One of the 3 Bronze Age burial mounds on Yding Skovhøj
|Elevation||170.77 m (560.3 ft) (172.54 m including burial mound)|
|Isolation||2.5 km (1.6 mi)|
|Location||Horsens municipality, Denmark|
Its height is 172.54 m above sea level when the height of one of the Bronze Age burial mounds built on the top of the hill is included. If these man-made structures are ignored the hill's highest point is at 170.77 m, which is 9 cm lower than Denmark's highest natural point, Møllehøj at 170.86 m. Ejer Bavnehøj is Denmark's third highest natural point at 170.35 m.
Yding Forest covers the hill. Within the forest there are three Bronze Age burial mounds. Høj, from the Old Norse word haugr, can be translated to mean hill or mound. The highest point is the central mound. The eastern burial mound is 171.73 m high and the western one is 171.41 m high.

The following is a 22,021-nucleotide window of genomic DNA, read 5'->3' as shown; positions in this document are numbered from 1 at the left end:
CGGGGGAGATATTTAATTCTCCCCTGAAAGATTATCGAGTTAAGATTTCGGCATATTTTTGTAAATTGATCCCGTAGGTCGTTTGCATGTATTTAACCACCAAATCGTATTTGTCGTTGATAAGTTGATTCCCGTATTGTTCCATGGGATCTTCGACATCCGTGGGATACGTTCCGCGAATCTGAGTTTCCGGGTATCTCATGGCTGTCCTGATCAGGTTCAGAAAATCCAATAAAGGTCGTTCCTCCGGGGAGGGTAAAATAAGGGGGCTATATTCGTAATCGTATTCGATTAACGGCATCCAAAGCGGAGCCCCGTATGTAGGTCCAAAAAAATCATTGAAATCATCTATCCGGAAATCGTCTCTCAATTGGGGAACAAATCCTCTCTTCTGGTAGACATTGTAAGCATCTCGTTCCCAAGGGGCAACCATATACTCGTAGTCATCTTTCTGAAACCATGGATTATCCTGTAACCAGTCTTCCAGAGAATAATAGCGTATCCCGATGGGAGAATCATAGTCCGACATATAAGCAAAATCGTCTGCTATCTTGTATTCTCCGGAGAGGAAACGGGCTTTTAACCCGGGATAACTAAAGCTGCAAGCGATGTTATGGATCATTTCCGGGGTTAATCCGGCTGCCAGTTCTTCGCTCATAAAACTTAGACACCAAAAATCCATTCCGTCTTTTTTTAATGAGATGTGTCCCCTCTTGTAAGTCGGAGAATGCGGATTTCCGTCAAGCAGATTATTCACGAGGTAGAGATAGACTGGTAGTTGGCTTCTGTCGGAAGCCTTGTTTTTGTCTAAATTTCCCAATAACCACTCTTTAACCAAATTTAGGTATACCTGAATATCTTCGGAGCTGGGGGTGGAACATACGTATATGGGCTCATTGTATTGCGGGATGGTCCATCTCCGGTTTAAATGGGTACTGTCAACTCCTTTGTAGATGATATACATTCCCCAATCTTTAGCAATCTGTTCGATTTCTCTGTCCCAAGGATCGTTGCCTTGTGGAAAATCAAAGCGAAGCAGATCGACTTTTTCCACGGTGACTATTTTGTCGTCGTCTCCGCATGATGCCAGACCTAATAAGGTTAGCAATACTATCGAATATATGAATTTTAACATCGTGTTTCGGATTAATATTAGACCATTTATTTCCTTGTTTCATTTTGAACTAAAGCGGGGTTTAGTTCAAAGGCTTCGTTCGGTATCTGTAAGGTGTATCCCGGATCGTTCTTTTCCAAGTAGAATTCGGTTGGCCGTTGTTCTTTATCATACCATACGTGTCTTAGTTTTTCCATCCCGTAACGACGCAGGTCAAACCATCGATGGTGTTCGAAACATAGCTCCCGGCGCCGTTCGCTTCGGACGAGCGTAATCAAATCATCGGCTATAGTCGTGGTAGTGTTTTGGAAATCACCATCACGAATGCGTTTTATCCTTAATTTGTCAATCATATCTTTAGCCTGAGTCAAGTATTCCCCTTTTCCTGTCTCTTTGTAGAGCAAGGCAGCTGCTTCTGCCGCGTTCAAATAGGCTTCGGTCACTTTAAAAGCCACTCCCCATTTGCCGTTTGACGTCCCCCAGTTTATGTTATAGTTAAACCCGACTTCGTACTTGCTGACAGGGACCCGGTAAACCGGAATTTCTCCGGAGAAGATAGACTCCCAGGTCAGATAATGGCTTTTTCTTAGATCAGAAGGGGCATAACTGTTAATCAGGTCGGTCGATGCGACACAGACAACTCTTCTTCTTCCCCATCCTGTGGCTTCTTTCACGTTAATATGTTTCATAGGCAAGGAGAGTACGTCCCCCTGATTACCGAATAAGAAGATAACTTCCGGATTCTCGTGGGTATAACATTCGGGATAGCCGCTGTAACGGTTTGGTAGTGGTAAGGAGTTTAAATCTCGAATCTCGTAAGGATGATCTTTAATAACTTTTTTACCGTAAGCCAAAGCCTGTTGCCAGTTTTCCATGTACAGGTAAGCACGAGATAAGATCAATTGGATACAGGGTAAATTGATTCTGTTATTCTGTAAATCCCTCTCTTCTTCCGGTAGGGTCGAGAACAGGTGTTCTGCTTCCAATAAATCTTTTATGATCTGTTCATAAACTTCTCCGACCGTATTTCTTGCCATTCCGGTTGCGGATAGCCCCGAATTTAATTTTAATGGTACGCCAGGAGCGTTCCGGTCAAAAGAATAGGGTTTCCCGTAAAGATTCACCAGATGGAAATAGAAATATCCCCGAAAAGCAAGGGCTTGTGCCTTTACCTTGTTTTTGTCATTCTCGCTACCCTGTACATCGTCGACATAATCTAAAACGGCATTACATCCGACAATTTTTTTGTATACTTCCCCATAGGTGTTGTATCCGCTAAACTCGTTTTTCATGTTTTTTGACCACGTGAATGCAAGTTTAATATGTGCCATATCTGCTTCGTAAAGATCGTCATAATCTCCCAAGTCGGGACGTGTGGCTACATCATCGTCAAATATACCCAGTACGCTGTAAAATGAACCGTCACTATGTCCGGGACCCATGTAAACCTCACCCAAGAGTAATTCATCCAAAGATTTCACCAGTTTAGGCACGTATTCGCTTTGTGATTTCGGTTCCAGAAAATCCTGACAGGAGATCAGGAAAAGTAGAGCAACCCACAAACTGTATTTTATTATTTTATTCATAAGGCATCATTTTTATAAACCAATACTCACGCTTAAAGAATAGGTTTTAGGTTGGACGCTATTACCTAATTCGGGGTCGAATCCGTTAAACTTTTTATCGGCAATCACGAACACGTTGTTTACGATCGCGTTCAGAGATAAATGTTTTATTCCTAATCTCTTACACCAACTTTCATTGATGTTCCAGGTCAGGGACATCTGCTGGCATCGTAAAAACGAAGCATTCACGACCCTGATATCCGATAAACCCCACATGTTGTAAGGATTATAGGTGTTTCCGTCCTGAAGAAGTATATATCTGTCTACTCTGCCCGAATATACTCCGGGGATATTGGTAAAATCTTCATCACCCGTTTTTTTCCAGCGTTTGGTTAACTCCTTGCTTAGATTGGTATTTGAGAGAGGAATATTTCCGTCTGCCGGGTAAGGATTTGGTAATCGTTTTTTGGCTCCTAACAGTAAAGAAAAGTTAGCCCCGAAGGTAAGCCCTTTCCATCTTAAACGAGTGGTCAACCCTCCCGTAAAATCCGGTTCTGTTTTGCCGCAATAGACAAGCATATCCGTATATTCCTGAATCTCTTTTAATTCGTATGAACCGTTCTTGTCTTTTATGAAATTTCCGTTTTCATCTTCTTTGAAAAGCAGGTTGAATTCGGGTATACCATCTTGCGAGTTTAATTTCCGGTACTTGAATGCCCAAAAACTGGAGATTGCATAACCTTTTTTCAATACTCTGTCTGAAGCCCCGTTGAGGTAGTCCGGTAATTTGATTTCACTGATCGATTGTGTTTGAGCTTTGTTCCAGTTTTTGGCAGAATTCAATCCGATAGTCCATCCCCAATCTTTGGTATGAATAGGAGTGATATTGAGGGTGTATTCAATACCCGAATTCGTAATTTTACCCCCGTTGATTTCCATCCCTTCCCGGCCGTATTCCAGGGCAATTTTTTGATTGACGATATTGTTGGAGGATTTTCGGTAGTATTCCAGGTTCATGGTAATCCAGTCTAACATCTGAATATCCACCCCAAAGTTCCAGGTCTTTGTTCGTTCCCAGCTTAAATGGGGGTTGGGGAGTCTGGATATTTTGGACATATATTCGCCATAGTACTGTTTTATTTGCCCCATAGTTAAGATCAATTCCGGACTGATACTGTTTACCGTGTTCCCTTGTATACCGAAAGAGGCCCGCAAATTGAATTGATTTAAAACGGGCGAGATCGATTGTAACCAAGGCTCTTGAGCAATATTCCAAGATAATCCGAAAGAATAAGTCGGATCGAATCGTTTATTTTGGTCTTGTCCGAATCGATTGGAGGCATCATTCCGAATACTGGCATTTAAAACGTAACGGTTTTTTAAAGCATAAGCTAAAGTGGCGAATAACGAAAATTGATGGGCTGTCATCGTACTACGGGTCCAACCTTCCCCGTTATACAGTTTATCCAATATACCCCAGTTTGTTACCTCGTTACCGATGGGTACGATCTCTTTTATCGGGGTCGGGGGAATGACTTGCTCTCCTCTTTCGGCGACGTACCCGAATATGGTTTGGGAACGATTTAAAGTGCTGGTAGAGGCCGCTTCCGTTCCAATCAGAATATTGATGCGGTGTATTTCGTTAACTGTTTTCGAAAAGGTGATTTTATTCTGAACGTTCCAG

Ejer Bavnehøj had been measured as the highest point in Denmark in the mid-nineteenth century but in 1941 new measurements established that the top of one of Yding Skovhøj's burial mounds was higher. This started a heated discussion about whether man-made structures could be counted as part of Denmark's highest point which finished with Professor N.E. Nørlund defining the highest point as being the highest natural point, without including the height of man-made piles of earth. As Ejer Bavnehøj was higher than the highest natural point of Yding Skovhøj it was then regarded as being Denmark's highest point until February 2005 when researchers discovered that in reality Møllehøj was slightly taller.